Public companies report Net Income within their income statements. They also report Earnings Per Share (EPS), typically shown immediately below the profit number for the measured period. The EPS represents the amount of bottom-line profit for each share of stock and is therefore directly considered the bottom-line of the company. Know, however, that there is not always a direct correlation between Net Income and EPS - in other words, a 5% Net Income increase doesn't necessarily equal a 5% EPS increase. Companies that have issued additional stock shares or additional management stock options can cause a per-share value dilution, therefore representing a lower EPS (know the difference between EPS and diluted EPS). Conversely, there are situations where a 5% Net Income increase can equate to a higher than 5% EPS increase. Common examples of how this can happen are typically seen when companies buy back a portion of their own shares, essentially decreasing the number of shares applied in the EPS calculation - in turn, raising EPS. In many cases, stock buybacks are an intentional strategy for increasing EPS above the increase in Net Income.
Although private companies are not mandated to report EPS, it is valuable for private company Board Directors to instill the principles of EPS in their governance processes. This can be done within a private company by dividing its bottom-line net income by the number of ownership shares held by the equity investors in the company. The data gained from this calculation, with the subsequent baseline and long-term trending details generated, is very useful for private company Board Directors to reference in strategic discussions and in performing proper governance.
4) Recognizing Unusual Gains and Losses:
All Board Directors have the absolute responsibility of recognizing and addressing unusual gains or losses in the companies they serve. This is most easily done by thoroughly reviewing the income statement. Income statements, above and beyond their normal ability to call out sales revenue vs. the expense of generating sales plus business operating costs, are also a window into other planned or unplanned expense losses or revenue gains. Unusual gains or losses should be considered nonrecurring, so questioning the nature of the gain or loss is warranted. Was there a disaster that temporarily shut down a revenue stream or required a budget to clean up causing additional expense? Did a competitor go out of business driving additional sales in your direction? As a Board Director, always require a valid and verified reason for these instances.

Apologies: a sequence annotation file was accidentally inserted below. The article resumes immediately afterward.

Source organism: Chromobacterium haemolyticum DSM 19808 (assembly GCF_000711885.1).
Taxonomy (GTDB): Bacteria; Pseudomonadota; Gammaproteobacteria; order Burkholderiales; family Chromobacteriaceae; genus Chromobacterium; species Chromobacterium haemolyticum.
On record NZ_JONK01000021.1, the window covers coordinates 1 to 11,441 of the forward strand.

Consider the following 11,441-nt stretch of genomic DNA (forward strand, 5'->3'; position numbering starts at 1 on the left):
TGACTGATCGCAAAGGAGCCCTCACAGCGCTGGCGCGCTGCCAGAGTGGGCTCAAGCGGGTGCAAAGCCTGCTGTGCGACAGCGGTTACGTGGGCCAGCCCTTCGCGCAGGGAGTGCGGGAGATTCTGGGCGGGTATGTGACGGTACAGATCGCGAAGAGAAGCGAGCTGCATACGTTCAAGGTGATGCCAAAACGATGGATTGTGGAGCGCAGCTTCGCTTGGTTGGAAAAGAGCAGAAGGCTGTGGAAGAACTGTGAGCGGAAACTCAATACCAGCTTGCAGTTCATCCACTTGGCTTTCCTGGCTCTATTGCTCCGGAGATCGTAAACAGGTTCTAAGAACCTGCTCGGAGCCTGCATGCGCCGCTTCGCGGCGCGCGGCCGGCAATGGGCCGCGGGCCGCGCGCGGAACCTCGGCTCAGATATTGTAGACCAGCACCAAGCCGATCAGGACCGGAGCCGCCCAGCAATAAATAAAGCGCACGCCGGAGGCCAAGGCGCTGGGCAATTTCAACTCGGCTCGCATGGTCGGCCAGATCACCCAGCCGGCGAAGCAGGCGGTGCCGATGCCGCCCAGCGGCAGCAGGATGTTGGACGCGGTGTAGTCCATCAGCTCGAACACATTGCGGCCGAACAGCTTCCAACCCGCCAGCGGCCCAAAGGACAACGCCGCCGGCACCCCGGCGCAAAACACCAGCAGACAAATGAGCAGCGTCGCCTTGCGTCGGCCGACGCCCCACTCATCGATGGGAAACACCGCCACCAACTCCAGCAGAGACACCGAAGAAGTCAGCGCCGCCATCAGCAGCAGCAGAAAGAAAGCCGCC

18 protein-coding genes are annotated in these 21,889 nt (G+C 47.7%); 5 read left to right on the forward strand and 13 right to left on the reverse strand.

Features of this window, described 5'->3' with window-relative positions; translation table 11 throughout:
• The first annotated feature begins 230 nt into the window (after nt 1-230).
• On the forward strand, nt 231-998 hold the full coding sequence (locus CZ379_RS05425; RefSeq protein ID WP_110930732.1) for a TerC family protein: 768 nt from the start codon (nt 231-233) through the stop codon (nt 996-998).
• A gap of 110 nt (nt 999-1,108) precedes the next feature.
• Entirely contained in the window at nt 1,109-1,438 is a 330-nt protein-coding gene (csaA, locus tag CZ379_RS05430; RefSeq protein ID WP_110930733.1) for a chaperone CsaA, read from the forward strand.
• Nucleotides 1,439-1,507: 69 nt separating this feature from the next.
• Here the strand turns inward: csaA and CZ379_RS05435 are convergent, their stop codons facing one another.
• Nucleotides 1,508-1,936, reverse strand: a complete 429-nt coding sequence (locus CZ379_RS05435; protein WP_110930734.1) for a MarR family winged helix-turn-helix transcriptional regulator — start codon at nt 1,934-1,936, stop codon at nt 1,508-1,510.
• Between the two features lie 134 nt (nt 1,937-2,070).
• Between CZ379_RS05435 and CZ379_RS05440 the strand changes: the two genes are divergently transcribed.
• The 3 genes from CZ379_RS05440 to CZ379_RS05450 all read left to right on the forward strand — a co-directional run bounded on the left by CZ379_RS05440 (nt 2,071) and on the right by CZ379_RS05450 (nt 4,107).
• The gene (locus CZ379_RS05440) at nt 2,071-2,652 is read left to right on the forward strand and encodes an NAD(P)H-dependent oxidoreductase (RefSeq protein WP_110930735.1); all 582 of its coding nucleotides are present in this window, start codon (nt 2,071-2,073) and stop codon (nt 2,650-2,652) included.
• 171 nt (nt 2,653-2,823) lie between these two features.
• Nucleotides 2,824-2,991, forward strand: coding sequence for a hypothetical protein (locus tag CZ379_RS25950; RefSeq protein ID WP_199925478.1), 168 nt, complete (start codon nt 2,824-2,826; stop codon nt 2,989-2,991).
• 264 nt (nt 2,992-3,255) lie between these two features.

5) Indicators of Financial Distress:
Think 'solvency' - the company's ability to meet financial obligations and debt on time and in full. Importantly, don't confuse liquidity with solvency. Liquidity is defined as "a company's ability to pay off its current liabilities with its current assets. Solvency, on the other hand, is the ability to pay for long-term debt in the long run" (note that liquidity is a shorter-term concept). If not already mandated, Boards should consider requiring that their frequent internal financial updates include a 'solvency ratio' line item within the balance sheet - after all, investors and shareholders have access to this important data, shouldn't you, too? A solvency ratio measures the size of a company's profitability and compares it to its obligations, including interest on any debt. This ratio allows you to see how likely your company will be in continuing to meet its debt obligations. A stronger or higher ratio indicates financial strength. A lower ratio, or one on the weak side, could indicate financial struggles in the future.
Even with the most astute Board Members and robust review processes in place, the chances of unnoticed and well-hidden fraud still exists. I like to think, however, the chances of these instances are greatly reduced when every Board Member is versed in the 5 review disciplines mentioned in this article. Be one of the Board Members that adds value in this area, even if you don't have a formal finance background. Multiple sets of independent eyes have a proven way of increasing the chances of catching something fishy. Whether it be fraud or error, a company must restate its original financial report and issue a corrected version, usually without restitution for any investor losses. As you can imagine, this can have a negative effect on the overall perception and value of the company ...and make no mistake - in the fickle world of company reputation, perception is truly reality.
As a Board Director, are you versed in proper financial review practices?